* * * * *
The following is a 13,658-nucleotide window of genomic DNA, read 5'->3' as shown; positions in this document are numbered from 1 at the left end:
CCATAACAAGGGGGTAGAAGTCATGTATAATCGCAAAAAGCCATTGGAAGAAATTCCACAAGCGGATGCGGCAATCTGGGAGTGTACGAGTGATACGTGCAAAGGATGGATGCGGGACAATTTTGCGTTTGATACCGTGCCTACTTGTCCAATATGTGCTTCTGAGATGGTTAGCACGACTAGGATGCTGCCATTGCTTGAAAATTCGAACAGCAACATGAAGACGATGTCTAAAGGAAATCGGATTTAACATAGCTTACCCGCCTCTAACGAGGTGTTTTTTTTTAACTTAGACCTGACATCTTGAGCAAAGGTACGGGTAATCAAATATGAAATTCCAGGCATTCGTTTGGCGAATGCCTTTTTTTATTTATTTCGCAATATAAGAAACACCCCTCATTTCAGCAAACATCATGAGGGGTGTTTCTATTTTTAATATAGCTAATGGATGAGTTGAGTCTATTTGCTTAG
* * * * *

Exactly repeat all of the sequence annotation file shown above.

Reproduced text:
The following is a 13,658-nucleotide window of genomic DNA, read 5'->3' as shown; positions in this document are numbered from 1 at the left end:
CCATAACAAGGGGGTAGAAGTCATGTATAATCGCAAAAAGCCATTGGAAGAAATTCCACAAGCGGATGCGGCAATCTGGGAGTGTACGAGTGATACGTGCAAAGGATGGATGCGGGACAATTTTGCGTTTGATACCGTGCCTACTTGTCCAATATGTGCTTCTGAGATGGTTAGCACGACTAGGATGCTGCCATTGCTTGAAAATTCGAACAGCAACATGAAGACGATGTCTAAAGGAAATCGGATTTAACATAGCTTACCCGCCTCTAACGAGGTGTTTTTTTTTAACTTAGACCTGACATCTTGAGCAAAGGTACGGGTAATCAAATATGAAATTCCAGGCATTCGTTTGGCGAATGCCTTTTTTTATTTATTTCGCAATATAAGAAACACCCCTCATTTCAGCAAACATCATGAGGGGTGTTTCTATTTTTAATATAGCTAATGGATGAGTTGAGTCTATTTGCTTAG